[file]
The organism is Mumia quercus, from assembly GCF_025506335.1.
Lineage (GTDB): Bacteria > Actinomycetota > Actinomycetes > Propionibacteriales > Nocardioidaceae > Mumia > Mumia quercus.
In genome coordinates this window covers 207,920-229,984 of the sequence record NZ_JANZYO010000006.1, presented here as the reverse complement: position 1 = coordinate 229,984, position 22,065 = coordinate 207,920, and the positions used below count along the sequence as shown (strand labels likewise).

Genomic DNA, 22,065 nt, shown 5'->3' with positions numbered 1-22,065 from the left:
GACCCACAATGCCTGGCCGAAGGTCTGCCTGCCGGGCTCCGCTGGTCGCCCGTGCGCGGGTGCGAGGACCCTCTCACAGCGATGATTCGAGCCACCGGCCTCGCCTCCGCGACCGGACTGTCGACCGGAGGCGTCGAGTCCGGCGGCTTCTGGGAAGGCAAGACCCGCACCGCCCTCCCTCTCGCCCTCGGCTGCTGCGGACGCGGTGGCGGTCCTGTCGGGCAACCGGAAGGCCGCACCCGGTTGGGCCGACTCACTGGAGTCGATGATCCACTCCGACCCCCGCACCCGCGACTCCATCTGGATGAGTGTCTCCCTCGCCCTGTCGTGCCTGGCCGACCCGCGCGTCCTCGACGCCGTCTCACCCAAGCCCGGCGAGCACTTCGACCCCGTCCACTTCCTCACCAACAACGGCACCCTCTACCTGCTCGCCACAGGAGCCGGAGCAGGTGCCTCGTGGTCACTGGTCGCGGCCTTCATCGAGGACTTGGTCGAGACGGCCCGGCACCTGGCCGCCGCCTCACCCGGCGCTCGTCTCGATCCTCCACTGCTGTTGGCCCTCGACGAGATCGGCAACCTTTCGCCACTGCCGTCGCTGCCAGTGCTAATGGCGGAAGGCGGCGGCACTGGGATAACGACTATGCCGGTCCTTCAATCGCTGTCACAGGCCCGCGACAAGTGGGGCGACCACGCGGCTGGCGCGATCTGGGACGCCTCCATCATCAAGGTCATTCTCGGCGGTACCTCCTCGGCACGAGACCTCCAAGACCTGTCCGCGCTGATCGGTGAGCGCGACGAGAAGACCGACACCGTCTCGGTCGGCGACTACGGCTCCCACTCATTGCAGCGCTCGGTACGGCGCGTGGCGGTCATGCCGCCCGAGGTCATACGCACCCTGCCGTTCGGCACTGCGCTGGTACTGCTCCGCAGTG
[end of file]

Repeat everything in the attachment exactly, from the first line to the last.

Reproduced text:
The organism is Mumia quercus, from assembly GCF_025506335.1.
Lineage (GTDB): Bacteria > Actinomycetota > Actinomycetes > Propionibacteriales > Nocardioidaceae > Mumia > Mumia quercus.
In genome coordinates this window covers 207,920-229,984 of the sequence record NZ_JANZYO010000006.1, presented here as the reverse complement: position 1 = coordinate 229,984, position 22,065 = coordinate 207,920, and the positions used below count along the sequence as shown (strand labels likewise).

Genomic DNA, 22,065 nt, shown 5'->3' with positions numbered 1-22,065 from the left:
GACCCACAATGCCTGGCCGAAGGTCTGCCTGCCGGGCTCCGCTGGTCGCCCGTGCGCGGGTGCGAGGACCCTCTCACAGCGATGATTCGAGCCACCGGCCTCGCCTCCGCGACCGGACTGTCGACCGGAGGCGTCGAGTCCGGCGGCTTCTGGGAAGGCAAGACCCGCACCGCCCTCCCTCTCGCCCTCGGCTGCTGCGGACGCGGTGGCGGTCCTGTCGGGCAACCGGAAGGCCGCACCCGGTTGGGCCGACTCACTGGAGTCGATGATCCACTCCGACCCCCGCACCCGCGACTCCATCTGGATGAGTGTCTCCCTCGCCCTGTCGTGCCTGGCCGACCCGCGCGTCCTCGACGCCGTCTCACCCAAGCCCGGCGAGCACTTCGACCCCGTCCACTTCCTCACCAACAACGGCACCCTCTACCTGCTCGCCACAGGAGCCGGAGCAGGTGCCTCGTGGTCACTGGTCGCGGCCTTCATCGAGGACTTGGTCGAGACGGCCCGGCACCTGGCCGCCGCCTCACCCGGCGCTCGTCTCGATCCTCCACTGCTGTTGGCCCTCGACGAGATCGGCAACCTTTCGCCACTGCCGTCGCTGCCAGTGCTAATGGCGGAAGGCGGCGGCACTGGGATAACGACTATGCCGGTCCTTCAATCGCTGTCACAGGCCCGCGACAAGTGGGGCGACCACGCGGCTGGCGCGATCTGGGACGCCTCCATCATCAAGGTCATTCTCGGCGGTACCTCCTCGGCACGAGACCTCCAAGACCTGTCCGCGCTGATCGGTGAGCGCGACGAGAAGACCGACACCGTCTCGGTCGGCGACTACGGCTCCCACTCATTGCAGCGCTCGGTACGGCGCGTGGCGGTCATGCCGCCCGAGGTCATACGCACCCTGCCGTTCGGCACTGCGCTGGTACTGCTCCGCAGTG